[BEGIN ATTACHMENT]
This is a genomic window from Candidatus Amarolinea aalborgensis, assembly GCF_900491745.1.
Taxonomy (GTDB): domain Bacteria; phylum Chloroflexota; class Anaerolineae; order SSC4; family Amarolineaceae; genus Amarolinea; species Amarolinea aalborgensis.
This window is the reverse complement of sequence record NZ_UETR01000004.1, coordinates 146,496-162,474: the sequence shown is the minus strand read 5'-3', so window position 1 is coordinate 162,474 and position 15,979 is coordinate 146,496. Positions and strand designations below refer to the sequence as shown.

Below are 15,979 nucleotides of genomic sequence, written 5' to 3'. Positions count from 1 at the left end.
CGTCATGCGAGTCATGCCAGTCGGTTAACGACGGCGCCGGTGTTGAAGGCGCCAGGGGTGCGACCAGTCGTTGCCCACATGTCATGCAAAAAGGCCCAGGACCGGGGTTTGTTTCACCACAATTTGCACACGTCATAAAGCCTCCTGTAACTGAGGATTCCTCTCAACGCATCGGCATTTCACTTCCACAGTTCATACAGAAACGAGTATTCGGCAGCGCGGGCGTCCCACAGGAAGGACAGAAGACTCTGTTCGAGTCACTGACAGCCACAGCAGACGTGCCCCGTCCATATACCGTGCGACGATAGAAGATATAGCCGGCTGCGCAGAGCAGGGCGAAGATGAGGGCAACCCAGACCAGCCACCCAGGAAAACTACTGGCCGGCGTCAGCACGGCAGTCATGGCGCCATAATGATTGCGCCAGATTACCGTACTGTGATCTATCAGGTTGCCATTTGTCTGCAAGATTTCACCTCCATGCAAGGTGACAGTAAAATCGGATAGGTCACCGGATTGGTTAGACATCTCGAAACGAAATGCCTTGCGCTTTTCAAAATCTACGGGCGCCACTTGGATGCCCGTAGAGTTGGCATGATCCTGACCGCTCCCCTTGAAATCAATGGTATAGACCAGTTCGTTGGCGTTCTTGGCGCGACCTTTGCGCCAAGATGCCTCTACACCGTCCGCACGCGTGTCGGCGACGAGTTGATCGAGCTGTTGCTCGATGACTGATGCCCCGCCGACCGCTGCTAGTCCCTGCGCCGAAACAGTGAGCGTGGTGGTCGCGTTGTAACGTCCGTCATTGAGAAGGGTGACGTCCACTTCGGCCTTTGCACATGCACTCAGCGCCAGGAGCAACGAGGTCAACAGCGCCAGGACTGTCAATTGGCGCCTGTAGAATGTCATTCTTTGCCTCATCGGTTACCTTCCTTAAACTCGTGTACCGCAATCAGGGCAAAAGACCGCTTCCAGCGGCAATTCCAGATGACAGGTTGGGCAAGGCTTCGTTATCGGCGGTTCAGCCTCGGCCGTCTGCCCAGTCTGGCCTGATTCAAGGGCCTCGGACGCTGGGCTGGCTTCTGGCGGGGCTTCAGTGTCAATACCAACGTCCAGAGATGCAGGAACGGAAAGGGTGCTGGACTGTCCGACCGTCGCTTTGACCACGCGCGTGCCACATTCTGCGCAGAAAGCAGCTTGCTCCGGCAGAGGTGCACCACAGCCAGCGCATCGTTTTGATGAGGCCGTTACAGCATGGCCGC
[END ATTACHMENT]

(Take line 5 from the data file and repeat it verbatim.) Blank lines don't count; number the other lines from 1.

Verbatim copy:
CGTCATGCGAGTCATGCCAGTCGGTTAACGACGGCGCCGGTGTTGAAGGCGCCAGGGGTGCGACCAGTCGTTGCCCACATGTCATGCAAAAAGGCCCAGGACCGGGGTTTGTTTCACCACAATTTGCACACGTCATAAAGCCTCCTGTAACTGAGGATTCCTCTCAACGCATCGGCATTTCACTTCCACAGTTCATACAGAAACGAGTATTCGGCAGCGCGGGCGTCCCACAGGAAGGACAGAAGACTCTGTTCGAGTCACTGACAGCCACAGCAGACGTGCCCCGTCCATATACCGTGCGACGATAGAAGATATAGCCGGCTGCGCAGAGCAGGGCGAAGATGAGGGCAACCCAGACCAGCCACCCAGGAAAACTACTGGCCGGCGTCAGCACGGCAGTCATGGCGCCATAATGATTGCGCCAGATTACCGTACTGTGATCTATCAGGTTGCCATTTGTCTGCAAGATTTCACCTCCATGCAAGGTGACAGTAAAATCGGATAGGTCACCGGATTGGTTAGACATCTCGAAACGAAATGCCTTGCGCTTTTCAAAATCTACGGGCGCCACTTGGATGCCCGTAGAGTTGGCATGATCCTGACCGCTCCCCTTGAAATCAATGGTATAGACCAGTTCGTTGGCGTTCTTGGCGCGACCTTTGCGCCAAGATGCCTCTACACCGTCCGCACGCGTGTCGGCGACGAGTTGATCGAGCTGTTGCTCGATGACTGATGCCCCGCCGACCGCTGCTAGTCCCTGCGCCGAAACAGTGAGCGTGGTGGTCGCGTTGTAACGTCCGTCATTGAGAAGGGTGACGTCCACTTCGGCCTTTGCACATGCACTCAGCGCCAGGAGCAACGAGGTCAACAGCGCCAGGACTGTCAATTGGCGCCTGTAGAATGTCATTCTTTGCCTCATCGGTTACCTTCCTTAAACTCGTGTACCGCAATCAGGGCAAAAGACCGCTTCCAGCGGCAATTCCAGATGACAGGTTGGGCAAGGCTTCGTTATCGGCGGTTCAGCCTCGGCCGTCTGCCCAGTCTGGCCTGATTCAAGGGCCTCGGACGCTGGGCTGGCTTCTGGCGGGGCTTCAGTGTCAATACCAACGTCCAGAGATGCAGGAACGGAAAGGGTGCTGGACTGTCCGACCGTCGCTTTGACCACGCGCGTGCCACATTCTGCGCAGAAAGCAGCTTGCTCCGGCAGAGGTGCACCACAGCCAGCGCATCGTTTTGATGAGGCCGTTACAGCATGGCCGC